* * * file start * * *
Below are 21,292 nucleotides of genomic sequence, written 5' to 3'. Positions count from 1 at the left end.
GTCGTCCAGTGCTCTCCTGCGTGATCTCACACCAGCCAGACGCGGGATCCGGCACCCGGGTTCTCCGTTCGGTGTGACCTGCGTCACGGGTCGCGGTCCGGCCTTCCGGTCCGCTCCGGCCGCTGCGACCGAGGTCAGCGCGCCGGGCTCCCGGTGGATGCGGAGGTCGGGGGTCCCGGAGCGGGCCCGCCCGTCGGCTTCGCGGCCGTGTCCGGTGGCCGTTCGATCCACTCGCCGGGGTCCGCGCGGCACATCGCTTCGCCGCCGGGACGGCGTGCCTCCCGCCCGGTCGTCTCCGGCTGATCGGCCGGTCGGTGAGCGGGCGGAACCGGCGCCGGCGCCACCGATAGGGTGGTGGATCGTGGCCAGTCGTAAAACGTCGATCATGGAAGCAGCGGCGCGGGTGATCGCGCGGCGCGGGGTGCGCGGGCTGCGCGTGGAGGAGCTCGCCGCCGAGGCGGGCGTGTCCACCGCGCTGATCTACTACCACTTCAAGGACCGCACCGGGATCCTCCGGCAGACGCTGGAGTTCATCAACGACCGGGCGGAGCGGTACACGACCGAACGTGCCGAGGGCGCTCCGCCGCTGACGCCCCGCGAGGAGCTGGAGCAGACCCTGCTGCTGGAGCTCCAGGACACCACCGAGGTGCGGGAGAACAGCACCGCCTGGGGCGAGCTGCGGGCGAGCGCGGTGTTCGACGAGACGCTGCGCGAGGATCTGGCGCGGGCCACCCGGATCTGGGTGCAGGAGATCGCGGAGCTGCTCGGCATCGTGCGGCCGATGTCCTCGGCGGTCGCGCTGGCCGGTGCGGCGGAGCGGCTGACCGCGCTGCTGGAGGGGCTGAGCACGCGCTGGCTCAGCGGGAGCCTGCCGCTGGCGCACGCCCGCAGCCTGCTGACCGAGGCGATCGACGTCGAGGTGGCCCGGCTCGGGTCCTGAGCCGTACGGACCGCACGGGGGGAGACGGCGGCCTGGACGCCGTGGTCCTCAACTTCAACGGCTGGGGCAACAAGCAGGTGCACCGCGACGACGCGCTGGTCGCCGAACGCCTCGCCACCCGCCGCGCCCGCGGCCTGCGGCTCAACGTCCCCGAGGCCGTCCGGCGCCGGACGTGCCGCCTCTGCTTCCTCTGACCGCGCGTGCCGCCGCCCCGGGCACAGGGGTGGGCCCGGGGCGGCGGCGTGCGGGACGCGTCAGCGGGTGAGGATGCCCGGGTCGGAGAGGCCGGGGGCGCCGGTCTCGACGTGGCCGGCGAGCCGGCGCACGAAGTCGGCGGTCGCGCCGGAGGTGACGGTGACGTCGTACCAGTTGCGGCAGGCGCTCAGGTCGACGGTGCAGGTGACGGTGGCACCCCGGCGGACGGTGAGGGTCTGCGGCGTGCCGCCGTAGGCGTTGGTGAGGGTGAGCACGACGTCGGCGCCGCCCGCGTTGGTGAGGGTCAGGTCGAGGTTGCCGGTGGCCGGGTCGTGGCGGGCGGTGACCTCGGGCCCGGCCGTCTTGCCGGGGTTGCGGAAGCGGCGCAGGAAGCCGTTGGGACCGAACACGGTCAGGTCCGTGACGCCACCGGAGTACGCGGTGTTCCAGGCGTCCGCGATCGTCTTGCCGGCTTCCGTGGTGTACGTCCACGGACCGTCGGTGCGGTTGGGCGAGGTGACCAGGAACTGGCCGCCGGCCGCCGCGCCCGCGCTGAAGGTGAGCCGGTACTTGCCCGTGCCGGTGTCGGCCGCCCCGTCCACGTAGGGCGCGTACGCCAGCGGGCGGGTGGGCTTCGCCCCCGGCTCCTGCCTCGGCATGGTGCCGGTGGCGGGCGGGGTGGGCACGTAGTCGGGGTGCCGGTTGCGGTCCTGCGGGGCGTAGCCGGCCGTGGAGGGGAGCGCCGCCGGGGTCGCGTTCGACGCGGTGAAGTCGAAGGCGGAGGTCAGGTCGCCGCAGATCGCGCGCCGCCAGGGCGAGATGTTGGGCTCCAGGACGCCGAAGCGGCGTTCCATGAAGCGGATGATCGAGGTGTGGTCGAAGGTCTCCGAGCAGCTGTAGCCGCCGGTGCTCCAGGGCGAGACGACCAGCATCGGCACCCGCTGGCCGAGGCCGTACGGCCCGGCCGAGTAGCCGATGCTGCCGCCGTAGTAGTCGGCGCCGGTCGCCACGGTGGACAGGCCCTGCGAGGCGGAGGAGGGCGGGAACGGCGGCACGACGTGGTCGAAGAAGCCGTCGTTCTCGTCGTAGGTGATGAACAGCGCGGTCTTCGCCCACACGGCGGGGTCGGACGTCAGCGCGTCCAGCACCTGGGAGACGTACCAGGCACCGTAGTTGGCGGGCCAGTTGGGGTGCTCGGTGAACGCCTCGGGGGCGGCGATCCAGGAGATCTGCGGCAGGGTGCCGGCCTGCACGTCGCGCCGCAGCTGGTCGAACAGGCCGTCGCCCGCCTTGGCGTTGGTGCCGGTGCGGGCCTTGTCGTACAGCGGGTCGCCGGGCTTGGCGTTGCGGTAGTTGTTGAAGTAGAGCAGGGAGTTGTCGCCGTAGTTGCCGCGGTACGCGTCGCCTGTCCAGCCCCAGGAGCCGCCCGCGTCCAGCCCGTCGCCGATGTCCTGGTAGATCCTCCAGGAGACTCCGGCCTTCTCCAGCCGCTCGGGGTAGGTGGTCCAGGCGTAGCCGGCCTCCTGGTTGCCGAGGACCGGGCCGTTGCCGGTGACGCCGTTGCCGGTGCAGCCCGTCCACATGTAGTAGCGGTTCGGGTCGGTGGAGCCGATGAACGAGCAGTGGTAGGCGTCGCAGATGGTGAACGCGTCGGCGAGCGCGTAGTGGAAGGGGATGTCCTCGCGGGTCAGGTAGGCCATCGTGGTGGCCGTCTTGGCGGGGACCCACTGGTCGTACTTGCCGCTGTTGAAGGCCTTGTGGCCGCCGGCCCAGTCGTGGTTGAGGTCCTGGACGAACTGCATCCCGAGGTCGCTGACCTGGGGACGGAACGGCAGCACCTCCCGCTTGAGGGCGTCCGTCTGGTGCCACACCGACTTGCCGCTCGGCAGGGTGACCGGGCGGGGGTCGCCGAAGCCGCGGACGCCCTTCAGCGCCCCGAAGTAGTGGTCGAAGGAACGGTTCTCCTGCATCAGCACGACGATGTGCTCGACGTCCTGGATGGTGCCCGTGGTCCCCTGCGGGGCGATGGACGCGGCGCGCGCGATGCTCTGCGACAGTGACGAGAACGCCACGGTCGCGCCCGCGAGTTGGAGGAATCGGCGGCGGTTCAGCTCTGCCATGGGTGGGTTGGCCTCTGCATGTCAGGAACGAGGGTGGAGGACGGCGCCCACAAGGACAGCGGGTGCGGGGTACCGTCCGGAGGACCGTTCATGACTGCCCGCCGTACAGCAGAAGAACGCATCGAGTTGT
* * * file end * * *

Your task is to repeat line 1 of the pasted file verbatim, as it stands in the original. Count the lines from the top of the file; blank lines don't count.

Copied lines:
Below are 21,292 nucleotides of genomic sequence, written 5' to 3'. Positions count from 1 at the left end.